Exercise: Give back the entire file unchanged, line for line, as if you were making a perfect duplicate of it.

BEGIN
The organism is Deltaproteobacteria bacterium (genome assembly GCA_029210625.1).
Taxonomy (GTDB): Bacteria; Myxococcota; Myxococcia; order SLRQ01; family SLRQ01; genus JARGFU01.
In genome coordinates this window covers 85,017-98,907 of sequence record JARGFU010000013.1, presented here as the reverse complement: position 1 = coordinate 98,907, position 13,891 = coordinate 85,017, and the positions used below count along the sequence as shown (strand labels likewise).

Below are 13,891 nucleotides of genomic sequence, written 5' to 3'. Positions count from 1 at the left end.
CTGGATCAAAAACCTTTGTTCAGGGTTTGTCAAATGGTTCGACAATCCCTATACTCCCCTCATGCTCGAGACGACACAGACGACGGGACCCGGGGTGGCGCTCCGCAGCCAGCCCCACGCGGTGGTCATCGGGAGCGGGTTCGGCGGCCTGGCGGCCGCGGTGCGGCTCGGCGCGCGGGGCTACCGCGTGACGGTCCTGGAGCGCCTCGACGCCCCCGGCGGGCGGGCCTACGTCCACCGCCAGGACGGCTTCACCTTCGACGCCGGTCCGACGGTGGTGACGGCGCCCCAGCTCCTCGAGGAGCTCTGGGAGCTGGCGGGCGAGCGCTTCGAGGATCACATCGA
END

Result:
The organism is Deltaproteobacteria bacterium (genome assembly GCA_029210625.1).
Taxonomy (GTDB): Bacteria; Myxococcota; Myxococcia; order SLRQ01; family SLRQ01; genus JARGFU01.
In genome coordinates this window covers 85,017-98,907 of sequence record JARGFU010000013.1, presented here as the reverse complement: position 1 = coordinate 98,907, position 13,891 = coordinate 85,017, and the positions used below count along the sequence as shown (strand labels likewise).

Below are 13,891 nucleotides of genomic sequence, written 5' to 3'. Positions count from 1 at the left end.
CTGGATCAAAAACCTTTGTTCAGGGTTTGTCAAATGGTTCGACAATCCCTATACTCCCCTCATGCTCGAGACGACACAGACGACGGGACCCGGGGTGGCGCTCCGCAGCCAGCCCCACGCGGTGGTCATCGGGAGCGGGTTCGGCGGCCTGGCGGCCGCGGTGCGGCTCGGCGCGCGGGGCTACCGCGTGACGGTCCTGGAGCGCCTCGACGCCCCCGGCGGGCGGGCCTACGTCCACCGCCAGGACGGCTTCACCTTCGACGCCGGTCCGACGGTGGTGACGGCGCCCCAGCTCCTCGAGGAGCTCTGGGAGCTGGCGGGCGAGCGCTTCGAGGATCACATCGA